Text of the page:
Jenna Clark Is an Ever Changing Artist Who Won’t Be Trapped into a Genre

Jenna Clark is not slowing down.
Jenna Clark is not slowing down. Leah Jones

Like with so many artists these days, it’s hard to know what to call Jenna Clark’s music. In her most recent EP, Ten O’Clock in the Morning, guitar riffs as sharp as razors flow in the deep space created by solid bass lines and keyboard playing on top of swinging drum rolls. Clark’s voice glides over it all.

While plenty of musicians from varying genres have influenced her sound, Clark says she thinks labeling music is silly.

“I write what comes through,” Clark says. “I have taken all of my knowledge of songwriting and just tried to let it flow the best that I can.”

When she works on material, she doesn’t set out to make a rock song or a jazz tune. To her, she’s just creating music. So it’s funny to her when journalists (like this one) call her a jazz artist or when music blogs nominate her for jazz music awards — which she has even won in the past. In fact, the name of her latest EP (and the name of one of her past bands) is a direct reference to the fact that she is not a jazz musician.

“We’re the 10 O’Clock band, not the One O’Clock band,” she says.

Clark says the music scene in her home state of Florida was primarily populated by emo and hardcore bands when she was growing up.

“There were a lot of different sounds around me growing up, and it just kind of cultivated the direction of my music,” she says.

And her music has constantly been changing since she started creating it.

Clark came to Dallas with 10 years of guitar lessons under her belt, but she hadn’t gotten serious about her life as a musician yet. When she landed in Texas in 2012, she says she was fortunate to have family in her new home. One of the first things on Clark’s agenda was to become a certified yoga instructor. One 200-hour course later, and she crossed this off her list.

Clark then began testing her musical chops under the lights of local venues. She would sweat in yoga classes by day and perform in Dallas by night.

She started off hitting up places such as The Free Man Cajun Café and Lounge for its open mic nights. Eventually, she says, she’d work up the courage to jump in on one of the venue’s Sunday jam sessions.

“It was pretty intimidating, the blues jams,” she recalls. “But, I had written a couple of 12-bar-blues tunes to take, so it went OK.”

Before she knew it, Clark was jumping in on jams across town at venues such as O’Riley’s Bar, The Balcony Club and The Cottage. She also had a short stint as an open mic host at the now-shuttered Drugstore Cowboy in Deep Ellum.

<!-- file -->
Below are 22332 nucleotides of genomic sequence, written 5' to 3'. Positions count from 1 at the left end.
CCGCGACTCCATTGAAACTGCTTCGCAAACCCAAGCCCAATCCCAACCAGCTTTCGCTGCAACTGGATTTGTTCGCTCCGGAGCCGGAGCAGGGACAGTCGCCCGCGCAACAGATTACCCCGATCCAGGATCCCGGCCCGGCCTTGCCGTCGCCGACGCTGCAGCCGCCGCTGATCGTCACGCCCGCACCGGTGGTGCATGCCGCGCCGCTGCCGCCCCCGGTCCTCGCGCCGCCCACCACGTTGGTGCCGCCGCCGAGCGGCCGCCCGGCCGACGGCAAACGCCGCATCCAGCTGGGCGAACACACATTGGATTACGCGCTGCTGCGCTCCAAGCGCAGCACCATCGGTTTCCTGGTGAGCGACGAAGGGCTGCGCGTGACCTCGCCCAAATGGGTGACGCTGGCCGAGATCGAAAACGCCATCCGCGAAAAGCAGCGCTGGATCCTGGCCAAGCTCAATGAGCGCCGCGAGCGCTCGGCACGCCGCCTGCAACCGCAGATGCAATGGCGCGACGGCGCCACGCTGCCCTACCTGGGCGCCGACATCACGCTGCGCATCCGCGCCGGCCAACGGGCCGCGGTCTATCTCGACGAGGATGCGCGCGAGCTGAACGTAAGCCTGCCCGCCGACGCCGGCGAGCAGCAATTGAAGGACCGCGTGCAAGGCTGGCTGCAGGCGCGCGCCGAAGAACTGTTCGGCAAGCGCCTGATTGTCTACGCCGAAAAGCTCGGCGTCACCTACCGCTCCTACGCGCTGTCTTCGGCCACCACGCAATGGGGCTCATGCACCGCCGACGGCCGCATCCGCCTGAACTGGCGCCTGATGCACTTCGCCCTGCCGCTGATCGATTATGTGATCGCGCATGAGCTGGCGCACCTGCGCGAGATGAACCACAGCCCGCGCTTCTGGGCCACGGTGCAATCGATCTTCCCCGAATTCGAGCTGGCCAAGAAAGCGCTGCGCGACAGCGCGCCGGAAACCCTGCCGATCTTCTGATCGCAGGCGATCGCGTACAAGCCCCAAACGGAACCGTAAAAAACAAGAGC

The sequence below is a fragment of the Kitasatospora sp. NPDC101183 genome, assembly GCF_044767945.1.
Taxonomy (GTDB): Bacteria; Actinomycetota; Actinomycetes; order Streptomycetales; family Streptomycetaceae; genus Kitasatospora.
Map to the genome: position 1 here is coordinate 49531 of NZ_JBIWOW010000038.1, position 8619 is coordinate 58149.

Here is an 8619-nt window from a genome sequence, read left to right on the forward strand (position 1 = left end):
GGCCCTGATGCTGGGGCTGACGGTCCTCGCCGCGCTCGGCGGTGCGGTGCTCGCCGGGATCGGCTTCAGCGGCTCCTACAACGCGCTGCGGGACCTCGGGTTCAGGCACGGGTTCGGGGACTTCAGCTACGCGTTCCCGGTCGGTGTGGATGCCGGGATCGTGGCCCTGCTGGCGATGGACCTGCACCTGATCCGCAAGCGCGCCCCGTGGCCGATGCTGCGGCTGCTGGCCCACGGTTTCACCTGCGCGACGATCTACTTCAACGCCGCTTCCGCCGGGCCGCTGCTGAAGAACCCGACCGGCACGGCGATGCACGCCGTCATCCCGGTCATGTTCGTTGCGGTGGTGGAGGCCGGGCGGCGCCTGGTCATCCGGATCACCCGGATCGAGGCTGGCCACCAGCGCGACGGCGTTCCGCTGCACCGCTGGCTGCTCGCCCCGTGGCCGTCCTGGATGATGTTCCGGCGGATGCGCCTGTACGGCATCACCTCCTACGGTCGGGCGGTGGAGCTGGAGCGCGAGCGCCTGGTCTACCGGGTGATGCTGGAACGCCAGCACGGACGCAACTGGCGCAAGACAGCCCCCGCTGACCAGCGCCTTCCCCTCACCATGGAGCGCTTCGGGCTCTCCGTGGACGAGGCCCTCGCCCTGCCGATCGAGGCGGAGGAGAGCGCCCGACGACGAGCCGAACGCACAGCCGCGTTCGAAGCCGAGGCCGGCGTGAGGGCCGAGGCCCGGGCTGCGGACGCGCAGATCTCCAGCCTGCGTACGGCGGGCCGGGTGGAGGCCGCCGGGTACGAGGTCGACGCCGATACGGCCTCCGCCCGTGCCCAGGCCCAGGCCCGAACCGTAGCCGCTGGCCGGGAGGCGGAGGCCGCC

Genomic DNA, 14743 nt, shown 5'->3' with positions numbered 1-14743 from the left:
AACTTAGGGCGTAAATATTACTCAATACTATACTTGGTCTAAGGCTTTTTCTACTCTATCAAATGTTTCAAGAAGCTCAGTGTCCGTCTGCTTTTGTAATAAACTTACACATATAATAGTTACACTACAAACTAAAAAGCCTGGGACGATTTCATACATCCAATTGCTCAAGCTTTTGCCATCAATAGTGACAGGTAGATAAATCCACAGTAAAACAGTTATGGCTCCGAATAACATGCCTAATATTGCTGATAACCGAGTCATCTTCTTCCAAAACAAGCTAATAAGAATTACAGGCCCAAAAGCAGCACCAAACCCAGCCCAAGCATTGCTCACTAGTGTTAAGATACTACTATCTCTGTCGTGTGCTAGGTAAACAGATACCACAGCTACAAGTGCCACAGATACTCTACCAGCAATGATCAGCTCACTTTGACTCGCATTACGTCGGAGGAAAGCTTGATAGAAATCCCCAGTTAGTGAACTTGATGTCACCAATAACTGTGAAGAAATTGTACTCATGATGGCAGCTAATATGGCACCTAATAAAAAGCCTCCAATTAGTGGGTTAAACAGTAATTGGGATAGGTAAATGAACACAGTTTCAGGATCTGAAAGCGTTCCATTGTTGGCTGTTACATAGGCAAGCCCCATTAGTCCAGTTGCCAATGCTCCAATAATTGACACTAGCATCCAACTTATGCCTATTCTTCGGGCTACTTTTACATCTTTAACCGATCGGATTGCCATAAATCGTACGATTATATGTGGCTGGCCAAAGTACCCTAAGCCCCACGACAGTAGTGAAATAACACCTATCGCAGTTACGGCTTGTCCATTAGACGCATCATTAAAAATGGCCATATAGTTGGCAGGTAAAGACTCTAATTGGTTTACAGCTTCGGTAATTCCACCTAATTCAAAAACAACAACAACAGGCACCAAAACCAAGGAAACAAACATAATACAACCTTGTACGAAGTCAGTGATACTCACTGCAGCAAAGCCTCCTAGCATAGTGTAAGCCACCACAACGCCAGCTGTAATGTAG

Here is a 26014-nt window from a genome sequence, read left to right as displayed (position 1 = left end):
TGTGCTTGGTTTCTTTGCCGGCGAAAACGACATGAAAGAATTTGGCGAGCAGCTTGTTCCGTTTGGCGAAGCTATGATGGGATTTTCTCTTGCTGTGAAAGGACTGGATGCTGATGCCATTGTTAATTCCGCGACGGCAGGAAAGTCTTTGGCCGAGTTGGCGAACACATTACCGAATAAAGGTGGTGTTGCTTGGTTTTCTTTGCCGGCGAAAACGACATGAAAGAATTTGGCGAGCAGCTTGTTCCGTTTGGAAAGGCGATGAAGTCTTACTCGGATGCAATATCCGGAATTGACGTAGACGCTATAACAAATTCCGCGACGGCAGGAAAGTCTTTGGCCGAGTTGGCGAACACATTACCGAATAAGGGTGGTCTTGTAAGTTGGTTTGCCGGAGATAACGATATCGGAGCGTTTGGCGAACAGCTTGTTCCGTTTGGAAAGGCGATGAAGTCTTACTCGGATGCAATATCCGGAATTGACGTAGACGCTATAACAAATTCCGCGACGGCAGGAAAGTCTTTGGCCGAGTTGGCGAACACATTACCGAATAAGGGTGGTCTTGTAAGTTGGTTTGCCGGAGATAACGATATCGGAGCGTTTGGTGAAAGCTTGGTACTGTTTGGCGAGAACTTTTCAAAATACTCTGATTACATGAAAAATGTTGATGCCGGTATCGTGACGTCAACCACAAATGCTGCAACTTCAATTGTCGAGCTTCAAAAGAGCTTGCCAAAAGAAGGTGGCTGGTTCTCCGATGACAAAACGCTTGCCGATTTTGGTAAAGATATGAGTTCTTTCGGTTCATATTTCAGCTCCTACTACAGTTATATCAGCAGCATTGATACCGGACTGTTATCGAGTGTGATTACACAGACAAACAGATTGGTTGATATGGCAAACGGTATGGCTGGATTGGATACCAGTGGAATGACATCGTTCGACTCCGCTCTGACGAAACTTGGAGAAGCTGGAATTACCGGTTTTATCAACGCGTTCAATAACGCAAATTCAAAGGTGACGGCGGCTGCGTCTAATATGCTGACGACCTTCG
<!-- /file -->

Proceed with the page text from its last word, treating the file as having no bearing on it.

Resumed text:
These nights, as well as teaming up with 13th Floor Music’s Ken Welker for booking, allowed Clark to get tapped into the inner workings of DFW’s music scene.

In the midst of trying to get a band together, Clark met Dan Creamer of Dallas’ The Texas Gentlemen. Although she didn’t have any recording experience, Creamer wanted to help Clark produce her first self-titled release.

“It is difficult sometimes — just remembering your intention in the midst of all of it. You get caught up playing gig after gig after gig." — Jenna Clark

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Clark and Creamer joined Jason Burt of Medicine Man Revival and spent three days cooped up in Modern Electric Recording Studios, churning out tracks like “Sometimes,” Graceless,” “No Place to Go” and others.

By the time the album was released, Clark was teaching 10-12 yoga classes a week and slamming out five shows on top of that. Juggling all of it was challenging for her and is something she still struggles with.

“A life in music is not an easy choice for anyone,” she says. “It’s definitely had its ups and downs. I’m in a place now where I’m taking a step back and separating the art from the entertainment.

“It is difficult sometimes — just remembering your intention in the midst of all of it. You get caught up playing gig after gig after gig. Sometimes you’re so busy that you don’t have time to sit down and really think about writing songs.”

Two staples of Clark’s music today are keyboard player Jacob Greenan and guitarist Conner Ferrell, who are both heavily featured on Ten O’Clock in the Morning. Greenan is helping Clark record her next EP at Shiny Sounds Recording Studio.

Greenan says ever since he's known her, Clark has pulled from genres such as blues, rock, jazz, soul and country.

"The places that she is pulling music from make it really appealing for a musician like me," Greenan says. "It just makes for really fun music to play and songs that really hit you hard."

The EP Clark is working on leans a lot more into country. However, Greenan says one of the bigger changes in Clark's music is in her songwriting. He says the songs have become more intimate and introspective.

"Scenes and things and people change. So do I, and so does the music," Clark says.

"Create your own art. While everyone is thinking about it, make more," Clark says, referencing an Andy Warhol quote. And that's what she plans to do. 
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Jacob Vaughn, a former Brookhaven College journalism student, has written for the Observer since 2018, first as clubs editor. More recently, he's been in the news section as a staff writer covering City Hall, the Dallas Police Department and whatever else editors throw his way.
Contact: Jacob Vaughn